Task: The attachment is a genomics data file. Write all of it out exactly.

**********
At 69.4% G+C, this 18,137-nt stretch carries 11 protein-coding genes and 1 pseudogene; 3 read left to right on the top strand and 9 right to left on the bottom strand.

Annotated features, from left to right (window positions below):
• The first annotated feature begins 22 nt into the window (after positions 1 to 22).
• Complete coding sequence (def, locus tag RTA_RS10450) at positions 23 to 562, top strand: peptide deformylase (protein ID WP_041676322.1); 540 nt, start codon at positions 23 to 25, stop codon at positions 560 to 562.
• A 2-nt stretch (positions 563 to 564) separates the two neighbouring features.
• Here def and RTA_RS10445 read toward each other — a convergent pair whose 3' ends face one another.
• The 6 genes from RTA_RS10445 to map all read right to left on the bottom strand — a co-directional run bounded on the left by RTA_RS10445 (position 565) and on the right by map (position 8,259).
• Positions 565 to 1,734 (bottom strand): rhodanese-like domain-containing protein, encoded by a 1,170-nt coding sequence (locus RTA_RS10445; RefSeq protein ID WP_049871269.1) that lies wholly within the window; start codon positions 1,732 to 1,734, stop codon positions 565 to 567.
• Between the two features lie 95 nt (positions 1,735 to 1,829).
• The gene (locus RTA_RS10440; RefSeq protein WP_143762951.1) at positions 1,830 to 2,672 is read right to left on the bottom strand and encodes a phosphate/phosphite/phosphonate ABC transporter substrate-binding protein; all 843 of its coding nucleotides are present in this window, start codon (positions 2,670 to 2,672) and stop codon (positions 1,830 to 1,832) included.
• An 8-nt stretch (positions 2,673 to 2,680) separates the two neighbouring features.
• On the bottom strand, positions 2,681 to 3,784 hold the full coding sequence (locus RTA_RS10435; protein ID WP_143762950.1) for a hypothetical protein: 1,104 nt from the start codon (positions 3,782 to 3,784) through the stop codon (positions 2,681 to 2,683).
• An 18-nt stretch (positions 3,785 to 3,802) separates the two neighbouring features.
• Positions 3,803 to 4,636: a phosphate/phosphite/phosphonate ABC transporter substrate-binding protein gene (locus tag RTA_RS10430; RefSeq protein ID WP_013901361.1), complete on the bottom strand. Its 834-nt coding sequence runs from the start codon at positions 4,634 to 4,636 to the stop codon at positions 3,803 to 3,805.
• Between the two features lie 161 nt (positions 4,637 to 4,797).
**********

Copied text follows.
At 69.4% G+C, this 18,137-nt stretch carries 11 protein-coding genes and 1 pseudogene; 3 read left to right on the top strand and 9 right to left on the bottom strand.

Annotated features, from left to right (window positions below):
• The first annotated feature begins 22 nt into the window (after positions 1 to 22).
• Complete coding sequence (def, locus tag RTA_RS10450) at positions 23 to 562, top strand: peptide deformylase (protein ID WP_041676322.1); 540 nt, start codon at positions 23 to 25, stop codon at positions 560 to 562.
• A 2-nt stretch (positions 563 to 564) separates the two neighbouring features.
• Here def and RTA_RS10445 read toward each other — a convergent pair whose 3' ends face one another.
• The 6 genes from RTA_RS10445 to map all read right to left on the bottom strand — a co-directional run bounded on the left by RTA_RS10445 (position 565) and on the right by map (position 8,259).
• Positions 565 to 1,734 (bottom strand): rhodanese-like domain-containing protein, encoded by a 1,170-nt coding sequence (locus RTA_RS10445; RefSeq protein ID WP_049871269.1) that lies wholly within the window; start codon positions 1,732 to 1,734, stop codon positions 565 to 567.
• Between the two features lie 95 nt (positions 1,735 to 1,829).
• The gene (locus RTA_RS10440; RefSeq protein WP_143762951.1) at positions 1,830 to 2,672 is read right to left on the bottom strand and encodes a phosphate/phosphite/phosphonate ABC transporter substrate-binding protein; all 843 of its coding nucleotides are present in this window, start codon (positions 2,670 to 2,672) and stop codon (positions 1,830 to 1,832) included.
• An 8-nt stretch (positions 2,673 to 2,680) separates the two neighbouring features.
• On the bottom strand, positions 2,681 to 3,784 hold the full coding sequence (locus RTA_RS10435; protein ID WP_143762950.1) for a hypothetical protein: 1,104 nt from the start codon (positions 3,782 to 3,784) through the stop codon (positions 2,681 to 2,683).
• An 18-nt stretch (positions 3,785 to 3,802) separates the two neighbouring features.
• Positions 3,803 to 4,636: a phosphate/phosphite/phosphonate ABC transporter substrate-binding protein gene (locus tag RTA_RS10430; RefSeq protein ID WP_013901361.1), complete on the bottom strand. Its 834-nt coding sequence runs from the start codon at positions 4,634 to 4,636 to the stop codon at positions 3,803 to 3,805.
• Between the two features lie 161 nt (positions 4,637 to 4,797).